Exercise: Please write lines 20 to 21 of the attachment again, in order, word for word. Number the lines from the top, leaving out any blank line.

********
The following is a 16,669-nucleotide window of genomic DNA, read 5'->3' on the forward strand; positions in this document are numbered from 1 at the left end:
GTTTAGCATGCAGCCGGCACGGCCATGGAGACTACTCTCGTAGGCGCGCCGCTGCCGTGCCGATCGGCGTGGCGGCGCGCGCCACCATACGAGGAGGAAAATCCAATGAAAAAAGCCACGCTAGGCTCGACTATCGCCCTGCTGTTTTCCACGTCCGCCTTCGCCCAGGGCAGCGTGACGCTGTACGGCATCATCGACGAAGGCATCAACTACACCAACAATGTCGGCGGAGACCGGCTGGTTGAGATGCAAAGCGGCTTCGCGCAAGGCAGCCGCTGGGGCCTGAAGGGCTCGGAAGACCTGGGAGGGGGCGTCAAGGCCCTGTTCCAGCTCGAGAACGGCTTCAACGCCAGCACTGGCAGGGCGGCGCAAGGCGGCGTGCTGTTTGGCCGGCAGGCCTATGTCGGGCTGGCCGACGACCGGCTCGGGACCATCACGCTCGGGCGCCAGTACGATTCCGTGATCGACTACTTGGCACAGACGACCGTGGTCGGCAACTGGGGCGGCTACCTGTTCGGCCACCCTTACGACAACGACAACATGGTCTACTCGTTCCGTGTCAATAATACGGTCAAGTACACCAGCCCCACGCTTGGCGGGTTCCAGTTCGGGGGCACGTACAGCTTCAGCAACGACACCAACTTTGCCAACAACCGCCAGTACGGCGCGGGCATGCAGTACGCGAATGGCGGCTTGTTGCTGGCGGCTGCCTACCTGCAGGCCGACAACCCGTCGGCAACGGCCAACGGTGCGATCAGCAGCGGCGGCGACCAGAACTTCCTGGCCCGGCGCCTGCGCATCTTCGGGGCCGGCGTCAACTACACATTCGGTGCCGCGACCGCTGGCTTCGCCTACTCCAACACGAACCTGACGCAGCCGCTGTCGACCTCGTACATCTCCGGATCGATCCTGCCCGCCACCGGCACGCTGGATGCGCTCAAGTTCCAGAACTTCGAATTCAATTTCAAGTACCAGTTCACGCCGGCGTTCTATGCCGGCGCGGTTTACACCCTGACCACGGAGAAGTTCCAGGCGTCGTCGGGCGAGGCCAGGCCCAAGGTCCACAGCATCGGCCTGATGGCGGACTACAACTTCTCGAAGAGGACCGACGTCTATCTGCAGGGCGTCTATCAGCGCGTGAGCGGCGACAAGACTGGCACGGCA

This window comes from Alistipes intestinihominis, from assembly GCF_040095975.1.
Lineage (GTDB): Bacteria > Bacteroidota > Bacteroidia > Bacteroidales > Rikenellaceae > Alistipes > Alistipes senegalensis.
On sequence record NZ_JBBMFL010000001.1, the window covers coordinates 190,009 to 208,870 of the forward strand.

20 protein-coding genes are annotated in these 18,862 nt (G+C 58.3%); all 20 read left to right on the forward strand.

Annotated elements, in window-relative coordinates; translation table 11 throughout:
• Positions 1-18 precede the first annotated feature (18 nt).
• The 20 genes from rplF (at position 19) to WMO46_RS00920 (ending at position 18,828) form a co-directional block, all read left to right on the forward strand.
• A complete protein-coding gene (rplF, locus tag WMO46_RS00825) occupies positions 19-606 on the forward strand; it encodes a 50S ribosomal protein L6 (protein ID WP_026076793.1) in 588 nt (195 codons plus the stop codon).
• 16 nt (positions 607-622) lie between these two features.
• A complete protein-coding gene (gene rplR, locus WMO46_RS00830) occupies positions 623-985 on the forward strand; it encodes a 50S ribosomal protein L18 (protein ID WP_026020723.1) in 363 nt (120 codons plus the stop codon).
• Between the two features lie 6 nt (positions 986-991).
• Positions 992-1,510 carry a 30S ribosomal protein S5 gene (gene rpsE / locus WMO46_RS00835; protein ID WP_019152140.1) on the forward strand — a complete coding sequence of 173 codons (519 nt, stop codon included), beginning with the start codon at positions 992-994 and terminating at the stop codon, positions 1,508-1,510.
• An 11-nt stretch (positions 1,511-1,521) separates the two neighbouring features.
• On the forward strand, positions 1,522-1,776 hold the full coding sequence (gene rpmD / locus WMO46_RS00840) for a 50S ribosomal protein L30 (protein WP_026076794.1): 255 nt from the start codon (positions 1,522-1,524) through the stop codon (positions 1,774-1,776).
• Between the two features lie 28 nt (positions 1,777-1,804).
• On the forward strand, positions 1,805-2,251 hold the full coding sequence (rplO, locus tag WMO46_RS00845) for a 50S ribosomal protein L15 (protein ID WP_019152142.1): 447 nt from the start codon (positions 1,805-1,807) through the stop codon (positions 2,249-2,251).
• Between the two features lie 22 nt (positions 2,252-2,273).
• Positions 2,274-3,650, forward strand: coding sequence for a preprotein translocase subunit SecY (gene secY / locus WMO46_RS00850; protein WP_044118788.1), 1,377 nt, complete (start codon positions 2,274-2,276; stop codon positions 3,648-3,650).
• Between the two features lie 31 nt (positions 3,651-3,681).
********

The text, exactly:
• Positions 2,274-3,650, forward strand: coding sequence for a preprotein translocase subunit SecY (gene secY / locus WMO46_RS00850; protein WP_044118788.1), 1,377 nt, complete (start codon positions 2,274-2,276; stop codon positions 3,648-3,650).
• Between the two features lie 31 nt (positions 3,651-3,681).